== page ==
Today in Labor History – October 18th

ShoeMakerGuildThe “Shoemakers of Boston” – the first labor organization in what would later become the United States – was authorized by the Massachusetts Bay Colony – 1648

New York City agrees to pay women school teachers a rate equal to that of men – 1911

IWW Colorado Mine strike; first time all coal fields are out – 1927

58,000 Chrysler Corp. workers strike for wage increases – 1939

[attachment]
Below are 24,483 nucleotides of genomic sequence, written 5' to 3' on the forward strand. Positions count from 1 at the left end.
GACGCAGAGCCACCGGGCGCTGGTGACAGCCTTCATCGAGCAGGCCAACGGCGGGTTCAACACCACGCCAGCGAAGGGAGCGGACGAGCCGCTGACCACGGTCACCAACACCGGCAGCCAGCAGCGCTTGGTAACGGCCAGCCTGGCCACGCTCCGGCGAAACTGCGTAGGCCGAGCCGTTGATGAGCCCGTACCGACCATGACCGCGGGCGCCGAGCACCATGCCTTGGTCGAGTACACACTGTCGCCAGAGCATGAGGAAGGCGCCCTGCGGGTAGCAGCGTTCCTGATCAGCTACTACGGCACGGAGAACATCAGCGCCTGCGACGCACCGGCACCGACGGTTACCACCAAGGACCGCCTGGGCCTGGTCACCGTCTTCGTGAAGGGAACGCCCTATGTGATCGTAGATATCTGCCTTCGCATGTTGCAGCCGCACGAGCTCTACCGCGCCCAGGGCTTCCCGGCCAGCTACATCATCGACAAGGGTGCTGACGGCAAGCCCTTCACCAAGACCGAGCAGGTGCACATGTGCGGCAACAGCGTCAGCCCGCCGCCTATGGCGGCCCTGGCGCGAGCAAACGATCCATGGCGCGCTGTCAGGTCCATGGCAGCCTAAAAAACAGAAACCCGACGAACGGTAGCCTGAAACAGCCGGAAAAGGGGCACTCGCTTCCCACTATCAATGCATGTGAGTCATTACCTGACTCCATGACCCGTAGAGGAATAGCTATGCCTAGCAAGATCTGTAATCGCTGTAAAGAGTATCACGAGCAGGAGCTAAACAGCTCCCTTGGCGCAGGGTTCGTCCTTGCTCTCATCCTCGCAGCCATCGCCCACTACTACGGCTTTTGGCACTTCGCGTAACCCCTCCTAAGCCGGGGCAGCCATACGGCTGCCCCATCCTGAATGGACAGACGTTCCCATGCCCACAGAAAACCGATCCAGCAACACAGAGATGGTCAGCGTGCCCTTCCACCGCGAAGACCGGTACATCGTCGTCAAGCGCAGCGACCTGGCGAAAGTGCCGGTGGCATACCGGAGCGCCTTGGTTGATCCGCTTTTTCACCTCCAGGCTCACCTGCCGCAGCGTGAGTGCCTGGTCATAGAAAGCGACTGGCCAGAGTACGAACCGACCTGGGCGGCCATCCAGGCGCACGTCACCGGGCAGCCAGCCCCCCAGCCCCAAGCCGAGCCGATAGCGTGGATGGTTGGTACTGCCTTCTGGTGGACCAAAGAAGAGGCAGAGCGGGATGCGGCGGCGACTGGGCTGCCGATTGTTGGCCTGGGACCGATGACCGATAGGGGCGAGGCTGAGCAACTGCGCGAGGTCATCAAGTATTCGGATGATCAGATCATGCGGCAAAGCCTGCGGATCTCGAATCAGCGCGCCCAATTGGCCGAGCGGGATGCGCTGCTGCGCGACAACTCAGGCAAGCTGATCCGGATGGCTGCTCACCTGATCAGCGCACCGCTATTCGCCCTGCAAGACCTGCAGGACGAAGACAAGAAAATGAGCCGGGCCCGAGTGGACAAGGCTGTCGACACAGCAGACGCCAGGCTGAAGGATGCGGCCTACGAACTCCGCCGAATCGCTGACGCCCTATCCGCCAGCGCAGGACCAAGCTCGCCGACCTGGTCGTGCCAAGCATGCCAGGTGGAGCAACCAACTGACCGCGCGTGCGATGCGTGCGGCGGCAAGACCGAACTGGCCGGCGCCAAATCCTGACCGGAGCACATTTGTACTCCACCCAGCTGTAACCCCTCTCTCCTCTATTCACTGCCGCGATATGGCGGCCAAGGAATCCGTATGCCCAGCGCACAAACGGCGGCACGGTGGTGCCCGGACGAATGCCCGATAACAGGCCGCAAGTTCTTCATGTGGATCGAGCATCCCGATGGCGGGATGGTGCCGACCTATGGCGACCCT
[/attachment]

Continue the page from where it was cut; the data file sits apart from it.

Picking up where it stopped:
The United Packinghouse Workers of America (UPWA) was formed as a self-governing union, an outgrowth of the CIO’s Packinghouse Workers Organizing Committee. UPWA merged with the Meatcutters union in 1968, which merged with the Retail Clerks in 1979 to form the United Food and Commerical Workers (UFCW) – 1943

GM agrees to hire more women and minorities for five years as part of a settlement with the Equal Employment Opportunity Commission – 1983

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